Located in a whimsical part of Prague that many tourists do not venture to, is the abandoned Vyšehrad Train Station. This Art Nouveau gem sits quietly in her old grandeur, a crumbling boarded up beauty laden with graffiti just waiting (like many other gorgeous structures in the city of Prague) for a new face-lift.
Seeing is Believing
The project to build a railway station in the Vysehrad district was set up in 1867 in connection with the proposal to build the Prague connecting line. It was to connect the Smichov railway station with the railway station of Franz Joseph (today the main railway station).
The construction of a connecting junction also involved the construction of a railway bridge to bridge the Vltava river.
It was completed in 1870 and two years later, the operation on the intersection was commenced.
The station first operated on a temporary basis and plans for rebuilding were made.
In 1904, the new building was built and a year later opened.
The designer is considered architect Antonín Balšánek.
Although Vyšehrad became a part of Prague already in 1883, the name Praha-Vyšehrad was stationed until 1942.
The station was on a busy route but it was only 20 years old.
In 1960, it was turned into a dump and since then the station building has been unused. In 1990, the first and, at the same time, the most recent repair attempt took place. However, despite the fact that the art nouveau building of the former railway station became a cultural monument in 2001, no one is trying to save and the state of the building is getting worse.
Since 2007, the owner has been a foreign company who has not been interested in the subject for 10 years. Any attempts at reconstruction are binding, the owner does not communicate with the municipality or the building office.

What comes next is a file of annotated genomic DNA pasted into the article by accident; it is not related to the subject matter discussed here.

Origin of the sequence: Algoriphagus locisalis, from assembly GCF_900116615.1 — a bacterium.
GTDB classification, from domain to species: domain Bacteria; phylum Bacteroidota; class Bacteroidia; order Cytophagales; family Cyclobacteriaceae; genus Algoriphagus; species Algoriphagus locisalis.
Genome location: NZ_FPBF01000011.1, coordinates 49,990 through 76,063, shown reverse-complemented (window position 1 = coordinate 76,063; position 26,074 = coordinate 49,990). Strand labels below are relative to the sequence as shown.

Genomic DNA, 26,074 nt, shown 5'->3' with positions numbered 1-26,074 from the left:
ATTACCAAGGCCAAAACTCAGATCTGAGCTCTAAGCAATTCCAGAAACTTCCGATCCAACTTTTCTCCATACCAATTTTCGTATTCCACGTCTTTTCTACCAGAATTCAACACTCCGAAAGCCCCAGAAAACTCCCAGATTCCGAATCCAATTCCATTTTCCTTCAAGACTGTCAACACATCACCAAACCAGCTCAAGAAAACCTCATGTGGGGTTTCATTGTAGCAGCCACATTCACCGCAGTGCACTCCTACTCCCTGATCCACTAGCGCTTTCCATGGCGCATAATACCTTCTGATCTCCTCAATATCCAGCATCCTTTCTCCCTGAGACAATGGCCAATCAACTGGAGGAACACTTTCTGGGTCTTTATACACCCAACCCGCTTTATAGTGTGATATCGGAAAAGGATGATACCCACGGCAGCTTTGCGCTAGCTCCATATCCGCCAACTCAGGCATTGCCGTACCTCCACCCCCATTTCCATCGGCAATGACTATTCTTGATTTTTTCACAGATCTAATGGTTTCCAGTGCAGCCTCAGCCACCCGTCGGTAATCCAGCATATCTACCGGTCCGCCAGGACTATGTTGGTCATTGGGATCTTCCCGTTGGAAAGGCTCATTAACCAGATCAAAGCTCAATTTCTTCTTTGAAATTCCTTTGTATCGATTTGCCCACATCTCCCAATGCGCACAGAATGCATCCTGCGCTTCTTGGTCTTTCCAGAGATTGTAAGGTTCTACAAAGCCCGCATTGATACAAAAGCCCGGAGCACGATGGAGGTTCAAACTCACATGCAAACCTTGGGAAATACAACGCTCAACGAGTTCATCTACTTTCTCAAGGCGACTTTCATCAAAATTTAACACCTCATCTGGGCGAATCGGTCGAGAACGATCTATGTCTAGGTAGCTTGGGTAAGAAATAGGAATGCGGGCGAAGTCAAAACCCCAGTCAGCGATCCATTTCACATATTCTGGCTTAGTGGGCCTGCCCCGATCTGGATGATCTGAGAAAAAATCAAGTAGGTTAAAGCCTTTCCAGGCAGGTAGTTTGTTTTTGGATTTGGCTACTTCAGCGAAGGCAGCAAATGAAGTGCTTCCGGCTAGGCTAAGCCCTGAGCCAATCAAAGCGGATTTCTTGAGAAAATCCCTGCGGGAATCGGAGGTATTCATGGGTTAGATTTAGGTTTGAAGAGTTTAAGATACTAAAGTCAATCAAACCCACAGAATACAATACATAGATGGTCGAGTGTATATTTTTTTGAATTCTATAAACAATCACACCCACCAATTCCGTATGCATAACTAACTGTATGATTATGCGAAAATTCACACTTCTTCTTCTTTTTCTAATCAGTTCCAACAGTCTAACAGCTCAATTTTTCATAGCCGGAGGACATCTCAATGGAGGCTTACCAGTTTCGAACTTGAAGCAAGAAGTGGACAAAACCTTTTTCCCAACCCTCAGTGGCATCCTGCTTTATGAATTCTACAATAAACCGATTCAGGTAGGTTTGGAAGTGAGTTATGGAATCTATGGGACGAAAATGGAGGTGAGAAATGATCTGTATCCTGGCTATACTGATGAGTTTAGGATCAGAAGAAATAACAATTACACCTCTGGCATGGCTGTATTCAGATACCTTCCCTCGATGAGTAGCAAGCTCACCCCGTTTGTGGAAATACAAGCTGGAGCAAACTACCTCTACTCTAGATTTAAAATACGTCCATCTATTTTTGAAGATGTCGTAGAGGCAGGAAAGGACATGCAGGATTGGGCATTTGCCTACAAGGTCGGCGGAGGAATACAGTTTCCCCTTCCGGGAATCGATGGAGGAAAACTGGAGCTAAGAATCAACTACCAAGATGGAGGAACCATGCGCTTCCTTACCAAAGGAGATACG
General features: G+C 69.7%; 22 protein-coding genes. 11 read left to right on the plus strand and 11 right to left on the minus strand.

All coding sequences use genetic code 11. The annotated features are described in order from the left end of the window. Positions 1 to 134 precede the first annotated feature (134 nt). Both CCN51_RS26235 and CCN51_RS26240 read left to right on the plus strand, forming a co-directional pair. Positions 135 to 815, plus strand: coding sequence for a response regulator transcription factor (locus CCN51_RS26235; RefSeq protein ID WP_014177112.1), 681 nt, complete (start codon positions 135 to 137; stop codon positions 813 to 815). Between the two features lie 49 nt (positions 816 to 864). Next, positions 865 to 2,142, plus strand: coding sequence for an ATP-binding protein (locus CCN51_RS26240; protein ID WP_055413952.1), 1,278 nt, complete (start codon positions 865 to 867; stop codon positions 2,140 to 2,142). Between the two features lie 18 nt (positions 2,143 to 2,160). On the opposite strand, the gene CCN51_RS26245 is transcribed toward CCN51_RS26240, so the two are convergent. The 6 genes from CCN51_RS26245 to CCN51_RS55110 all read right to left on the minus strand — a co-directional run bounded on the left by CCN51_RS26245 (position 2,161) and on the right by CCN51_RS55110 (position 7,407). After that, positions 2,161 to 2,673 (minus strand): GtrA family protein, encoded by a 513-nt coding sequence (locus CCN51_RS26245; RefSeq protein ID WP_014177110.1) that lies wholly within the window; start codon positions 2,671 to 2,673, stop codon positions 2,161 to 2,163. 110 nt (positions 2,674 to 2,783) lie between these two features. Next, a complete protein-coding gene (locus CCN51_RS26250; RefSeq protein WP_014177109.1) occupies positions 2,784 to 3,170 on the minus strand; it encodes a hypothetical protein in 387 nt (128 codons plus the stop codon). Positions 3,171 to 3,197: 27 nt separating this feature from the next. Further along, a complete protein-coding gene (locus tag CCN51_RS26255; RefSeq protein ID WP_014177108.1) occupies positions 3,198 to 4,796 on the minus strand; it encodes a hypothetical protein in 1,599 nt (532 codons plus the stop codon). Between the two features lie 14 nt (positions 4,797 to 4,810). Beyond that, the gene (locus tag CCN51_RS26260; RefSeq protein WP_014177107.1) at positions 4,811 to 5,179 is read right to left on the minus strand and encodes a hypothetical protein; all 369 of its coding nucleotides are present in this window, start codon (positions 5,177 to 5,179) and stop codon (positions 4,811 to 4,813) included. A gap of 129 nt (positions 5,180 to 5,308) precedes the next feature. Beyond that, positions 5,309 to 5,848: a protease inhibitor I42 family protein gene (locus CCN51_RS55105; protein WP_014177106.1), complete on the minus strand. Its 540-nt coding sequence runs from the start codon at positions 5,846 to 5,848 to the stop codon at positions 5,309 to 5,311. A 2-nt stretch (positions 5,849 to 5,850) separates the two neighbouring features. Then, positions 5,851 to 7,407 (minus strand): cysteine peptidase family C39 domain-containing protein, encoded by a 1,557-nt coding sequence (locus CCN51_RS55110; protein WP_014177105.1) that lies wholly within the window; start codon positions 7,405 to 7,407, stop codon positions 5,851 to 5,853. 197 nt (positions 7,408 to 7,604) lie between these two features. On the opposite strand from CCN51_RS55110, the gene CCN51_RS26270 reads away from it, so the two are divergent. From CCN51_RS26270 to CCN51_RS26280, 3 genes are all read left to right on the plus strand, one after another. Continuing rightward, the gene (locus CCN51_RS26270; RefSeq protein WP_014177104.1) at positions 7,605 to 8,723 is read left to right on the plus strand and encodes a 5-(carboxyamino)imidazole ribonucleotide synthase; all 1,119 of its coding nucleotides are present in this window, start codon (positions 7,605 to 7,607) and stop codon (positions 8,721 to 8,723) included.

It was once part of a wooden waiting area (also listed as a listed building), but it was unlawfully destroyed in 2008.
The neighborhood is beautiful as well. It is surrounded by the known Cubist homes of Vyšehrad such as the Kovarovic Villa, the ancient Vyšehrad fortress, the fabled Vltava River and the Charles University Botanic Gardens.
Time Will Tell
But only time will tell the fate of this beautiful Art Nouveau structure.
For now she sits, slowly falling apart, years away from her heyday…
Hopefully in due time it will indeed receive the costly renovation it needs.
Because the Vyšehrad Station is no longer in use as a train station it could more than likely be used for a social complex with cafes, kiosks and gallery space.
What a waste of such an incredible beauty.
And people are throwing $50 million dollar wedding parties?
Someone please… save these amazing structures.
The station building is Art Nouveau and is probably probably Antonín Balšánek, co-author of the Municipal House.
The building has been declared a cultural monument, but has been dwindling for many years. In addition to the station building, the half-timbered house of the waiting room, which was illegally destroyed by the US owner of the station, was even standing in 2008.
You may not know, part of the building used to be a statue of a lion made of artificial stone, a small fountain and figures of a vodka and a bear.
At the turn of the 1940s and 1950s it created a stone workshop located under the Nusel Bridge. If you go to the right of the bridge from Vinohrady to Pankrác you will safely see it from the height … In 2001 the animals disappeared, according to some information the stone workshop at the railway station has just lent and today they are located again in her garden. This workshop is willing to make copies and return it to its original place, but only in case of a reconstruction.
The object of the building in 2007 was the city district of Prague 2, offering Czech Railways a free transfer. She wanted to build a cultural and social center here.
What kind of future is the station, I have not been able to find out now. The latest report I discovered was from March last year, when the reconstruction of the railway station and the construction of two glazed buildings were to begin by the end of the year. These should be connected to the train station, shops and restaurants. Construction should be 16 months. Estimated costs were between 230 and 250 million crowns.
However I was there in last month, in May, 2019 and nothing had changed from these photos.
It was deserted, devastated and the smell of urine reeked out of all walls, doors and windows. I sat in front for over an hour and cried…
Watch this video (in Czech) to learn more – click on the video to view.
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